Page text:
He began collecting coins, sometime before 1900, since he joined the ANA that year and the following year 1901 loaned a collection of 440 silver and copper coins for an exhibit in the Iowa State Historical Society. Most likely he began collecting in his youth while on the farm in the 1880's.

He was an avid Republican voting for Benjamin Harrison and Levy Morton wearing their Campaign Badge in a photograph from 1888.

Tapley, Harry W, 1903 postcard
1903 Harry W. Tapley correspondence

Tapley article Humeston New Era, Wed 3 Sep 1902, p.2 In 1901 he loaned 440 silver and copper coins to the Iowa State Historical Department for an exhibition in the State Library. Unfortunately, an employee stole the entire collection. A lawsuit followed over the next five years to be reimbursed for his loss.

On April 5, 1906 he won a lawsuit and was awarded $852 against the State of Iowa when a large and valuable collection of 440 rare silver and copper coins he had on display in July 1901 for an exhibit in the historical property, the State Library of Iowa, owned by the state were partially stolen by an employee.

He is listed in the 1930 American Numismatic Association Directory as ANA Member No. 3007, living at 848 31st Street, Des Moines Iowa, and collecting U. S. coins.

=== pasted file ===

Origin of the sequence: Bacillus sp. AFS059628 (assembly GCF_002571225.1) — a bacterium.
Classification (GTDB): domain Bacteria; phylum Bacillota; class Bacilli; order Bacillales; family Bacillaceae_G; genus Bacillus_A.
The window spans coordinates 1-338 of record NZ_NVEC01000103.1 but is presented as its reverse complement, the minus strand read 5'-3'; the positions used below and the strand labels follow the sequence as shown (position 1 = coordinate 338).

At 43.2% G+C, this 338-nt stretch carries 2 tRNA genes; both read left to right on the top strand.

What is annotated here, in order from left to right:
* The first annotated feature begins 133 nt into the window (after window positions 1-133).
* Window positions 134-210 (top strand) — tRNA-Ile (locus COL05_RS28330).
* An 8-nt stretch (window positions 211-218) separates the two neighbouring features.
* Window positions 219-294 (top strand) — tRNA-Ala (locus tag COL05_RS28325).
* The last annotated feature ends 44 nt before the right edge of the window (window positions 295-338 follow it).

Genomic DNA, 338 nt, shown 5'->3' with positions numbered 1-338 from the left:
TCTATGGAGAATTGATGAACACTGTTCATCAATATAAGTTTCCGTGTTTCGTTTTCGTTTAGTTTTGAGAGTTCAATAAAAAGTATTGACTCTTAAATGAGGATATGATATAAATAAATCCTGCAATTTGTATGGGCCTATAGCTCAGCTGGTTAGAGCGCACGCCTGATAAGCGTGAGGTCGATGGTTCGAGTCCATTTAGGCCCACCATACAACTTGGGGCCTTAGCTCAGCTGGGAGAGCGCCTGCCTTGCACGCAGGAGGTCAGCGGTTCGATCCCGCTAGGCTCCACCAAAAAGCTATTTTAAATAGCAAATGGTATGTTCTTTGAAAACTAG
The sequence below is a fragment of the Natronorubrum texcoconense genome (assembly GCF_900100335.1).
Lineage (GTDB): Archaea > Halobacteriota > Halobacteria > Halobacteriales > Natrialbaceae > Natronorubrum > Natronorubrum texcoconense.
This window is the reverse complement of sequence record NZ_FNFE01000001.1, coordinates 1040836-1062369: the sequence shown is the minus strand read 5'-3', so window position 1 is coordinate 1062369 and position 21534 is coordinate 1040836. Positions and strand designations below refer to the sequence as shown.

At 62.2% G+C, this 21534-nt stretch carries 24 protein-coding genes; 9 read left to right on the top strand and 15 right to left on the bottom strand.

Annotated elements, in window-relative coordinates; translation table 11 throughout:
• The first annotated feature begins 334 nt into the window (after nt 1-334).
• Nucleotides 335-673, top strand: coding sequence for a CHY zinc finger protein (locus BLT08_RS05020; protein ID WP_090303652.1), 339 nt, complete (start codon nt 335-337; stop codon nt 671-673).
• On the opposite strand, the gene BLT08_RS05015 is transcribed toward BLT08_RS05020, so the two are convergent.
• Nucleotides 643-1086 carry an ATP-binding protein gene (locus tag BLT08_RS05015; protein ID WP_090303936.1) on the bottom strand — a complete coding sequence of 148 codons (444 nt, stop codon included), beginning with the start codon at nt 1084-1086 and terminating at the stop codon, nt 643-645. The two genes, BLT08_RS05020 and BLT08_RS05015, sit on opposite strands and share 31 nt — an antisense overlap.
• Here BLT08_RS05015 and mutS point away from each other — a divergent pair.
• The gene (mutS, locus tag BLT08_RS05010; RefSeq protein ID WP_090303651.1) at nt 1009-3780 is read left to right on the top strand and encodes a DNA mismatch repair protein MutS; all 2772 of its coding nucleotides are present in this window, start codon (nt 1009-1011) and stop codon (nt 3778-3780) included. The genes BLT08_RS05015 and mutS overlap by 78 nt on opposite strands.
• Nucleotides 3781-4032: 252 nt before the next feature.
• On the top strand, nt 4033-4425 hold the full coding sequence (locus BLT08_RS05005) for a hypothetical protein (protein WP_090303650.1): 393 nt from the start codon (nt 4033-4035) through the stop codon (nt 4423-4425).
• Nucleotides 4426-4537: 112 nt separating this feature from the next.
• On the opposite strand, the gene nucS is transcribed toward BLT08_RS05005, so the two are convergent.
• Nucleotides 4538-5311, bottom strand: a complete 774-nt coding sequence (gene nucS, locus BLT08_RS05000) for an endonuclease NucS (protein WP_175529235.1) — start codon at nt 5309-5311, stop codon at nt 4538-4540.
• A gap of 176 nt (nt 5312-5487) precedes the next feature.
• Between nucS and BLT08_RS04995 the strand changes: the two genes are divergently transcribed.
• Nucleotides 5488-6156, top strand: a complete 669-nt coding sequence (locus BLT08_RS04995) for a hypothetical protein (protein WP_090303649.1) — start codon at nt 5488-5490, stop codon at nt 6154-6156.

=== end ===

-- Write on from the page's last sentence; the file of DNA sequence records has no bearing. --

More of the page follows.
He was an active member of the Des Moines Coin Club.

He died on March 31, 1939. His death was reported at the 37th Meeting of the Des Moines Coin Club on April 13, 1939, by Mr. Chenoweth. He is buried at Glendale Cemetery, Des Moines, Polk County, Iowa.

To read the complete article, see:

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Harvey Stack is one of our favorite old-time numismatists, and his recollections of old-time collectors and their collections feature prominently in his Stack's Bowers blog. On May 5, 2016 he published the first part of a series on the Josiah K. Lilly Collection. Here's an excerpt - the full article is available online. We'll look forward to more installments. -Editor

J.K Lilly Collection

In the spring of 1951, a well-dressed, debonair gentleman came into our shop. He wanted to know if we had any doubloons, from Central and South America to show him. Stack's always maintained a vast and diverse inventory and we took out a few Spanish Colonial gold coins to show him. He introduced himself as Josiah K. Lilly, the chairman of his family's pharmaceutical business, Eli Lilly and Company, headquartered in Indianapolis. He explained he had a passion to learn more about the coins that gained their fame during Spanish Colonial days. The coin that was most talked about was the '”doubloon,” or 8 Escudos.